Why Auschwitz? Israeli Students Should Go to Where the Holocaust Really Began

Despicable Polish anti-Semitism played a role in the massive harm done to the Jews, but Auschwitz and Treblinka were not Polish camps.

The picture shows a crematorium of the former concentration camp in Dachau near Munich, January 25, 2014. The world marks International Holocaust Remembrance Day on January 27.
Reuters

The main ceremony to commemorate International Holocaust Remembrance Day, which falls tomorrow, will be held once again in Poland. The March of the Living excursions and the regular trips by high-school students – an obligatory experience for virtually every young Israeli – go only to Poland. One can argue about the contents of these trips. In my opinion, if they are properly organized and guided, then it's important and certainly fascinating to participate in them. But the question remains, and in fact is not even asked: Why Poland, or why only Poland, and why not Germany?

On all my visits to Auschwitz and other camps included in the Israeli trip to Poland, I asked students whom I met: Have you visited Dachau? They all said no. The few who knew what I was talking about found it difficult to explain why there is no trip to Germany. I also asked the organizers of the trips and the pedagogical authorities, and never received a decent and worthy answer.

Dachau, in the Munich suburbs, was the first Nazi concentration camp, and served as an example for other camps. Masses of Jews and prisoners of war died there due to the horrific living conditions. But its unique importance lies in the fact that Dachau was established only a month and a half after Hitlers rise to power. Its existence proves that the actual root of the evil is racist thought.

Nobody was dealing at the time, in early 1933, with the Final Solution. Most of Hitlers opponents couldnt imagine that his inciting rhetoric would lead to the greatest mass murder in history. And yet, on January 30, Hitler was appointed prime minister, and immediately set Himmler the task of establishing a concentration camp.

Do they teach on the trip to Poland that racism led to acts of slaughter even after the Holocaust, and that no society is immune from it?

On March 22, 1933, the first hundreds of people were imprisoned in Dachau. Thats why we should commemorate the Holocaust on that date. Because thats how it began.

An hour-and-a-halfs ride from Dachau is Nuremberg: the center of the Nazis showcase events. In 1935 the racist Nuremberg Laws were passed there. The Final Solution grew on this foundation. In the film Judgment at Nuremberg, the American judge tries to understand how the Holocaust could have taken place. The focus of interest is not the extermination efforts, but an ostensibly minor incident: the story of Leo Katzenberger, the head of the Nuremberg Jewish community, who was executed due to forbidden contact with an Aryan girl, according to one of the Nuremberg Laws – the Law for the Protection of German Blood and German Honor.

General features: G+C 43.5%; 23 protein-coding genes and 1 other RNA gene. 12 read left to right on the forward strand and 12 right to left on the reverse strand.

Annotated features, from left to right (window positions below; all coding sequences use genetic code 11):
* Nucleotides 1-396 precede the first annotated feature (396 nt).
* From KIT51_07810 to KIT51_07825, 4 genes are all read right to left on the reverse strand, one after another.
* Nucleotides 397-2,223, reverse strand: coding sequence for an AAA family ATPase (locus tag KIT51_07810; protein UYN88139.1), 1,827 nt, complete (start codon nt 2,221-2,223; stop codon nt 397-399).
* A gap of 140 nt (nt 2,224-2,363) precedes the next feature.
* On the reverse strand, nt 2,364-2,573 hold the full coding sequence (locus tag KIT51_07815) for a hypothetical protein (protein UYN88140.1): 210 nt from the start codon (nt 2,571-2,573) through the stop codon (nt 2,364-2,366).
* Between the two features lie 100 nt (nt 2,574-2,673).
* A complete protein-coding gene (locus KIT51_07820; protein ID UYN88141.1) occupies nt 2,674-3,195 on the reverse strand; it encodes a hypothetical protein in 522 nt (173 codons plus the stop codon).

The man who sentenced Katzenberger to death later swore in tears, at what is referred to as the Judges Trial in 1947, that he didnt know about the mass extermination, and in no way intended to bring it about. Sir, said the American judge, it began when you sentenced a man to death when you knew he was innocent.

Miscarriage of justice was the crack in the dam. Afterward, it was only a question of time until everything collapsed. During the trip to Poland do they hear about the incisive lesson of the Judges Trial?

The Nuremberg Laws were passed on September 15, the Holocaust should be commemorated on that date. Because thats how it began.

The Israeli teen trips focus on Poland, the largest Jewish cemetery in the world, creates a historical distortion. Despicable Polish anti-Semitism played a role in the massive harm done to the Jews. But Auschwitz and Treblinka were not Polish camps, and the Warsaw Ghetto was not established and torched by Polish forces. Millions of non-Jewish Poles died at the time, millions were sent to forced labor. Poland was destroyed. We should also remember and mention that.

The time has passed when a trip to Poland was very inexpensive, compared to a trip to Germany. That can certainly no longer be a reason to maintain this format for the trips. Travel to Germany – to Dachau, to Nuremberg – and teach the root of the evil. Go down to the cellars: of the putsch in Munich and of the Gestapo in Berlin. Visit Bergen-Belsen, where Anne Frank was brought. Get to know the professors, the journalists and the engineers who contemplated, disseminated and implemented the horror. Because thats how it began.